Book Review: Bless Me, Ultima by Rudolfo Anaya


Are you familiar with Chicano literature? I have now entered that territory!


Rudolfo Anaya is an American writer. He was raised in New Mexico where he then worked as a teacher, first in a school and later in the University of New Mexico. The llano he so lovingly describes must have nursed his soul as he was growing up and also at the same time gripping the American dream of rising from poverty into something more. Cultural roots play an important part in Chicano literature and so Antonio, our protagonist, not only struggles with American expectations and influence but also with a duality of identity as a result of a land-connected-farm-born-mother and a wanderer-herder-father.

Bless Me, Ultima is a story of growing up. Waiting to enter school, conquering school, waiting to have God’s wisdom and first communion, doubting God – and all this while witnessing the fragility of life and coming face to face with death more than once. There is solace and security for all this turmoil through Ultima.

What or who is Ultima? We first meet Ultima really only as a spirit, but then soon enough as a gentle, determined and wise old single lady that comes to live with Antonio’s family.  Antonio and Ultima subsequently form a very strong bond. As a healer of mental, physical and spiritual illnesses Ultima can be connected to Rudolfo Anaya’s own interest and education in councelling (along side English literature).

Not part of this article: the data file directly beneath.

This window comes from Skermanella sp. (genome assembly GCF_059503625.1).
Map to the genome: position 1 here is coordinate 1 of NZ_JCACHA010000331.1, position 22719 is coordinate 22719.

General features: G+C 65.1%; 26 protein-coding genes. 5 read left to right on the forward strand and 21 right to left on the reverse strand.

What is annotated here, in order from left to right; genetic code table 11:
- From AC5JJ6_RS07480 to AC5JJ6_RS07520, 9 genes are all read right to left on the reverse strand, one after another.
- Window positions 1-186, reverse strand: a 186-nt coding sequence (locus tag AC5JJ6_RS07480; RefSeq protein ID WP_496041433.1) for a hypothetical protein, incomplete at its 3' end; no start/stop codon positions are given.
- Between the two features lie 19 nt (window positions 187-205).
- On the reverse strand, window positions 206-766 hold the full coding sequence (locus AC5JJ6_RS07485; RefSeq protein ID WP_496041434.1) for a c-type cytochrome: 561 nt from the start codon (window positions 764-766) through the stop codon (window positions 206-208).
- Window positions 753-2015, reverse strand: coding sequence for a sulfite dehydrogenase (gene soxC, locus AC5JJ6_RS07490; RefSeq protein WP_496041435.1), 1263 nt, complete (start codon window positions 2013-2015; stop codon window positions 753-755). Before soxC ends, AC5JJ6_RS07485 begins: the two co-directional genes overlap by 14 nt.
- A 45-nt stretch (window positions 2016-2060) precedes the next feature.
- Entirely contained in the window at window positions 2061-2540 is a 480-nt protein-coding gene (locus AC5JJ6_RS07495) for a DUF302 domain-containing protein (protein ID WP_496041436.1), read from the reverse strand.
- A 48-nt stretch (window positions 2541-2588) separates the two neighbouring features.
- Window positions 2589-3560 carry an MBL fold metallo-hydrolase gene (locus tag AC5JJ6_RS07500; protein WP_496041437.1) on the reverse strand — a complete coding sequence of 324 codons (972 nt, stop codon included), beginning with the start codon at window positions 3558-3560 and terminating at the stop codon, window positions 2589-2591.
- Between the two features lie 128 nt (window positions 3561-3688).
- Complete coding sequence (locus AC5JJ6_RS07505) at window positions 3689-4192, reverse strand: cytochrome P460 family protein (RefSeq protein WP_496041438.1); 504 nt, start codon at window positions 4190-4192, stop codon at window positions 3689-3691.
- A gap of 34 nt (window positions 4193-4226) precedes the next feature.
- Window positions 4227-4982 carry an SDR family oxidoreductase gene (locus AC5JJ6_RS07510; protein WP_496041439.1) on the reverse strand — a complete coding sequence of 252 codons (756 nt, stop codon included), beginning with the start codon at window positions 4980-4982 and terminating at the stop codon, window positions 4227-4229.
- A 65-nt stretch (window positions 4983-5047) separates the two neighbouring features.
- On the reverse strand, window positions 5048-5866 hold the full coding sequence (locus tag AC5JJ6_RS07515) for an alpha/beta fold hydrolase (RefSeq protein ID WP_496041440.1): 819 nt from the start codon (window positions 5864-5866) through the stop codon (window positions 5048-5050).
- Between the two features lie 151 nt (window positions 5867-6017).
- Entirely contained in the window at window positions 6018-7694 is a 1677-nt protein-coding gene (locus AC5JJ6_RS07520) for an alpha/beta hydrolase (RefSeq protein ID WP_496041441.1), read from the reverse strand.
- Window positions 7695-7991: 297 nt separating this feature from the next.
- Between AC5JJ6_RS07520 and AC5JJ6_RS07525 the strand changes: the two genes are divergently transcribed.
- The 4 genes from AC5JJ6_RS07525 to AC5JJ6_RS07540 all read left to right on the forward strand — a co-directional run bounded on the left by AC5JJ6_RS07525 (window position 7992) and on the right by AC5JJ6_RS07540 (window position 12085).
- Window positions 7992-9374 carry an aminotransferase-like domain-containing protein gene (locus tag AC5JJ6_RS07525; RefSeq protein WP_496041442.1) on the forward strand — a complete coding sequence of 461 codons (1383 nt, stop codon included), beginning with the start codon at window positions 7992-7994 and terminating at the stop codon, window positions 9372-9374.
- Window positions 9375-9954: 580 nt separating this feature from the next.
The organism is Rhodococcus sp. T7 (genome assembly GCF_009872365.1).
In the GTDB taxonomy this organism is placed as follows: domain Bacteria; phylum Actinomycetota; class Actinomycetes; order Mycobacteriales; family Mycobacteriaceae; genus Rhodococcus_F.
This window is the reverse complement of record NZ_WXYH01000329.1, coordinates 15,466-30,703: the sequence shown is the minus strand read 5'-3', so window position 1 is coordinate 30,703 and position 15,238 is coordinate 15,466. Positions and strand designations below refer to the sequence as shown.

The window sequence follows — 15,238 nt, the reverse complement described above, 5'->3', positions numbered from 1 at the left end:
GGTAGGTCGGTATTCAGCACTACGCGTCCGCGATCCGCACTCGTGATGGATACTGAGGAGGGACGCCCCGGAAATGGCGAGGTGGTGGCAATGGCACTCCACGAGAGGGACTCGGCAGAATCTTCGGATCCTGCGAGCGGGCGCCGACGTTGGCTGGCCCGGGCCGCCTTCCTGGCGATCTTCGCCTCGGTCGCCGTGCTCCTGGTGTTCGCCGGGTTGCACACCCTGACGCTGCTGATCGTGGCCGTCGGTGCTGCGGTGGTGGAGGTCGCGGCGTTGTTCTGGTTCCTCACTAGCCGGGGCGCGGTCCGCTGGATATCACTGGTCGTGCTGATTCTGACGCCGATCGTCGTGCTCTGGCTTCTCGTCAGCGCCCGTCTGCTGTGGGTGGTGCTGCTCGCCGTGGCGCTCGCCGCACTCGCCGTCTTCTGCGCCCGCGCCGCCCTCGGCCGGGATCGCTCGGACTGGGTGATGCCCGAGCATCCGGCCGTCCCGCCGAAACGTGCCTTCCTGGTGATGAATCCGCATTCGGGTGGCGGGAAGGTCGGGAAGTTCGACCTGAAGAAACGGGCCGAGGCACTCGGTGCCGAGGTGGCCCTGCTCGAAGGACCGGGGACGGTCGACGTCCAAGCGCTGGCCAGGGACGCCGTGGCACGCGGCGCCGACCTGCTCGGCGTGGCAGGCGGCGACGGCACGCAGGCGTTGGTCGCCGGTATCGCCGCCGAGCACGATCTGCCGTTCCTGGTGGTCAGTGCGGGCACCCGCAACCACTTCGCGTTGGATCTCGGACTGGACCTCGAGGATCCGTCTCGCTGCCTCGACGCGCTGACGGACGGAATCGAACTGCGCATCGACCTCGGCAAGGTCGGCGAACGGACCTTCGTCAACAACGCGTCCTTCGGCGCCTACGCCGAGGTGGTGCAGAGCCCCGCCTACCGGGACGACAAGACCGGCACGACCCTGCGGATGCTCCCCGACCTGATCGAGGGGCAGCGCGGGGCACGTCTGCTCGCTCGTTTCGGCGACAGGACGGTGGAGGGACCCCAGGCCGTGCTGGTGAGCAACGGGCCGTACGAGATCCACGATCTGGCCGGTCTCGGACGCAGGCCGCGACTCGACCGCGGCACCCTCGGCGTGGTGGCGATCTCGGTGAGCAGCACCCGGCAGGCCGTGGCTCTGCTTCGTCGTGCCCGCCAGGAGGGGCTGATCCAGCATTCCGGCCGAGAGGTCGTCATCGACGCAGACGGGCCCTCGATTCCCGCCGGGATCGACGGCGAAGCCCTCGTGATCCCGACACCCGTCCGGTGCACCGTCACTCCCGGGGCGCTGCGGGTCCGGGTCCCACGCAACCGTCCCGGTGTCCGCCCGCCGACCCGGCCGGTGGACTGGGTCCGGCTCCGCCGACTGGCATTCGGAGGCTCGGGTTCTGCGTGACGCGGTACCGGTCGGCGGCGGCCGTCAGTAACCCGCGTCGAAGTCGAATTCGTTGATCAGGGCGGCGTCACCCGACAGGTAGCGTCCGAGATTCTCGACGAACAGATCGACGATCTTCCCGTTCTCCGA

Bless Me, Ultima

Bless Me, Ultima is considered a Chicano classic. It seems that even doctoral dissertations have been written about it. I can’t really match up with that at all. Even a thought arises that I have sort of missed it in some way. I do understand that this book can be highly considered. There are magical elements there that rise above regular writing. Yet the Latino world and the use of Spanish language are foreign to me. Even the catholic church is more foreign to me that I have understood before.  Chicano literature or Mexican-American literature is also a new territory for me. I am happy to have made this leap, though, which I took as a result of a blog post by one of Rudolfo Anaya’s fans.

Bless Me, Ultima by Rudolfo Anaya is certainly a book I will remember. I can see myself reading more books either by him or other Chicano writers. Indeed I must make a point of reading some fiction by Catholic writers. Now I give Bless Me, Ultima four stars out of five.

I had to push myself to finish this book. I should, however, not blame the book. Well, maybe a little. I started it well enough and got half of it done very easily. Then I read just a bit now and then. Today finally then the last two plus chapters! I am not going to explain or excuse myself  too much. Just enough to say that I have taken it easy on many fronts lately. Done some new things too. I actually read today that that is actually good for the brain.

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